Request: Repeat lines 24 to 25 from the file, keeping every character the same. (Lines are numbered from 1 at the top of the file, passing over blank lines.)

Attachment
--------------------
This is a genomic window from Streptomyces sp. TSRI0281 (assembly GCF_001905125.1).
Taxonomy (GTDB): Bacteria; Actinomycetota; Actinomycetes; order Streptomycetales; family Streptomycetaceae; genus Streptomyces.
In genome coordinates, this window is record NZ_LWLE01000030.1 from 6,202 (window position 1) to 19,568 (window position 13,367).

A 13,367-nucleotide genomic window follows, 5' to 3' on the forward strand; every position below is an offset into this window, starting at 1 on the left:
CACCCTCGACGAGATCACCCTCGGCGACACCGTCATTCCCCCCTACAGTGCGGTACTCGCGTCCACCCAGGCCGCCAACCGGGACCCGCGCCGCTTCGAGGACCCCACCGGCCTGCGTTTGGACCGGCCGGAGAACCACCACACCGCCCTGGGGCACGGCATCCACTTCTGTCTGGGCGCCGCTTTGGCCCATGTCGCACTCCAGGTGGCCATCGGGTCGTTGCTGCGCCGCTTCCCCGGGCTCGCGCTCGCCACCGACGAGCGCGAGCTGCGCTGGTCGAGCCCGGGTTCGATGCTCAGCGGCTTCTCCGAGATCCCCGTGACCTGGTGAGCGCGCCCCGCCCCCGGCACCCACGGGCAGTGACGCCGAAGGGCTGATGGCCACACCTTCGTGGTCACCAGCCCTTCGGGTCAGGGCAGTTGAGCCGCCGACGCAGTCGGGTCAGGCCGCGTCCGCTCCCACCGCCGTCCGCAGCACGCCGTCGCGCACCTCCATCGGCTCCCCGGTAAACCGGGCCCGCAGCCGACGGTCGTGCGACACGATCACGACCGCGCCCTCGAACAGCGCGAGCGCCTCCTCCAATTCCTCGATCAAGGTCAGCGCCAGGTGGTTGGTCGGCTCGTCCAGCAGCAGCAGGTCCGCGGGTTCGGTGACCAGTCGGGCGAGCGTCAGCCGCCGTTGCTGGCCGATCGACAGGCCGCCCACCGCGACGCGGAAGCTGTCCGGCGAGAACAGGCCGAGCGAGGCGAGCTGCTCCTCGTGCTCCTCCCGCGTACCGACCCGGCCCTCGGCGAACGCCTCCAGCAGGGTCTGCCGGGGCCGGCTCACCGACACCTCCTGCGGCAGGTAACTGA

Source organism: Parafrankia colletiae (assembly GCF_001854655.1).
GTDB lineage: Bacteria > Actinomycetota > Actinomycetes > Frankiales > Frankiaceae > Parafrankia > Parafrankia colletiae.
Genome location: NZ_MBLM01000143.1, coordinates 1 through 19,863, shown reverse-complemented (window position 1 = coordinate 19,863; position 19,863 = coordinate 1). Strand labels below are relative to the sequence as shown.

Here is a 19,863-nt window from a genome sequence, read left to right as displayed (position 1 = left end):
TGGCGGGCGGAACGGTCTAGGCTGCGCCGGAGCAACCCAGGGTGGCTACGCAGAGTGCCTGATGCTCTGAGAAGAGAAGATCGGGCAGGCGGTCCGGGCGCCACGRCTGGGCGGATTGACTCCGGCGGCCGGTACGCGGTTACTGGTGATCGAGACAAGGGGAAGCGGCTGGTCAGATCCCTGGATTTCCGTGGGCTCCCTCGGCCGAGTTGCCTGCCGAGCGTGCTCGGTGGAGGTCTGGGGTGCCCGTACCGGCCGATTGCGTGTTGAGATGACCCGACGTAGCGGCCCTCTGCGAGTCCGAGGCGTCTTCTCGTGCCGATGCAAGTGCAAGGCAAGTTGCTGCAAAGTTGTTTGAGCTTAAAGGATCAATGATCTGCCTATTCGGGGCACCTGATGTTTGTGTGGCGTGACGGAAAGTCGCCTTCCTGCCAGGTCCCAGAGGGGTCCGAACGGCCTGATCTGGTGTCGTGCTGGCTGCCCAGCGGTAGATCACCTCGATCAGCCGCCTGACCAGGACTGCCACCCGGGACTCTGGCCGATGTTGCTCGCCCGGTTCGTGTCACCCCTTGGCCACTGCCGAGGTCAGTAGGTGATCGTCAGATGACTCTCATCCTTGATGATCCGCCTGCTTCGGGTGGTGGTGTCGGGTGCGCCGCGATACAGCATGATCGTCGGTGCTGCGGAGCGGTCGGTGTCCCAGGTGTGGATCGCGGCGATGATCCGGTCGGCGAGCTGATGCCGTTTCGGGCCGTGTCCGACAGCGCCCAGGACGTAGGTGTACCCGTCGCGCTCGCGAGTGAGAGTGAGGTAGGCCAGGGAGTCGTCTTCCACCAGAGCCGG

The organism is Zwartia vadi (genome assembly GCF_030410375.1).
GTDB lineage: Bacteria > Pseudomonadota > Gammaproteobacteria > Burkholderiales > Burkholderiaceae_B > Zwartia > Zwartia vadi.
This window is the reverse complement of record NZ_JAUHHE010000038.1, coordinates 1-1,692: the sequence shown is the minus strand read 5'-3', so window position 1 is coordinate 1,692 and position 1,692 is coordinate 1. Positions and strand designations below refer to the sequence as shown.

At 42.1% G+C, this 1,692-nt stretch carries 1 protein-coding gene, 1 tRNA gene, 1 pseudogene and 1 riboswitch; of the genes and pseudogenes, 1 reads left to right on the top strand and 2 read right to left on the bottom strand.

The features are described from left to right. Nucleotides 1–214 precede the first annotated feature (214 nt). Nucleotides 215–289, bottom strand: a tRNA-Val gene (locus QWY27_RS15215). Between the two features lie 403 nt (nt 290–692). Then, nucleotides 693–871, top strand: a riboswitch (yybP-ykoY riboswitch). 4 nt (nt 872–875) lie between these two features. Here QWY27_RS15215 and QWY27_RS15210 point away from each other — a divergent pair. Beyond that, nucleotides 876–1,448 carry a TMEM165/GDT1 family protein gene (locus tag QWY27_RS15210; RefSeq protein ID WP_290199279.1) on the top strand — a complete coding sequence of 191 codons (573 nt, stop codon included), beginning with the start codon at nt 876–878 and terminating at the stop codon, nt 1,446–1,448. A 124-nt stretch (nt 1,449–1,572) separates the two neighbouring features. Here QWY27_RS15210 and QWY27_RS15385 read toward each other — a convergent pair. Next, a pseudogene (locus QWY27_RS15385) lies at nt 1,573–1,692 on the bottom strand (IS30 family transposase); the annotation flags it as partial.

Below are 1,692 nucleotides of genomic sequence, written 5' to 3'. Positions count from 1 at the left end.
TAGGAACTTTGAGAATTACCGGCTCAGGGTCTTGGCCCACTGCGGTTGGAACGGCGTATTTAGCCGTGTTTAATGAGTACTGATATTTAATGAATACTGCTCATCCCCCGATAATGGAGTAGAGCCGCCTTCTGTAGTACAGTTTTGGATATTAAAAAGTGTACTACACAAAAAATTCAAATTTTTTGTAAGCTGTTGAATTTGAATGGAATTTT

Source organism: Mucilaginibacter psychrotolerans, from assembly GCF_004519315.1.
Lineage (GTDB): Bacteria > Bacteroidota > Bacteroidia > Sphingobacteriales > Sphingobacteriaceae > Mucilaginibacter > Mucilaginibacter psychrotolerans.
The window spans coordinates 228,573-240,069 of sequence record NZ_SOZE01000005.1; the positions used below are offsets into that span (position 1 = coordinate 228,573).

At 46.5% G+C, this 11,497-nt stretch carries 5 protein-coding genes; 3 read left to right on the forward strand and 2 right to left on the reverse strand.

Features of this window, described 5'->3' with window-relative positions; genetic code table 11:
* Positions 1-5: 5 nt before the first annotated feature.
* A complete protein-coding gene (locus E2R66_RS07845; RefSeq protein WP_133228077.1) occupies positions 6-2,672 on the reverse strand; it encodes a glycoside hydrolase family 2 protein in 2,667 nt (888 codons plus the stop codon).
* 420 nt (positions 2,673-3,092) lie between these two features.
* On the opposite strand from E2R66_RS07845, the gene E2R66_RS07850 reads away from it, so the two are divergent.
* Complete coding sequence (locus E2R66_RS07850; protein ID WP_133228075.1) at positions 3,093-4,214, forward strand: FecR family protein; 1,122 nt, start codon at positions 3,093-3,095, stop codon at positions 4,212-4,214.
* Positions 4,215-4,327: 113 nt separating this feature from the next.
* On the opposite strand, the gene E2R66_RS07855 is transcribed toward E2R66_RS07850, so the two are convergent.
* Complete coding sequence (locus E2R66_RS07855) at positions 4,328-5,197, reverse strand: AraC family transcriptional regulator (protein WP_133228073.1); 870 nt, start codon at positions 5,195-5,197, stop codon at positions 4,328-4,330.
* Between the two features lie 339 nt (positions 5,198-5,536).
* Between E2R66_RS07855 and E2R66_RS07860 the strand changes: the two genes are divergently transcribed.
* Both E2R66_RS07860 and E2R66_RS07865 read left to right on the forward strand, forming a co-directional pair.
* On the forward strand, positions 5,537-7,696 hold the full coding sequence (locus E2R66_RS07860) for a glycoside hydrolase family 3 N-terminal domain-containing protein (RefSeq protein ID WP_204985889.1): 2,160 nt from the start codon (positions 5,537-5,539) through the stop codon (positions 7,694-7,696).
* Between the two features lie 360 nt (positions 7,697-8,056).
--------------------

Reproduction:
* A complete protein-coding gene (locus E2R66_RS07845; RefSeq protein WP_133228077.1) occupies positions 6-2,672 on the reverse strand; it encodes a glycoside hydrolase family 2 protein in 2,667 nt (888 codons plus the stop codon).
* 420 nt (positions 2,673-3,092) lie between these two features.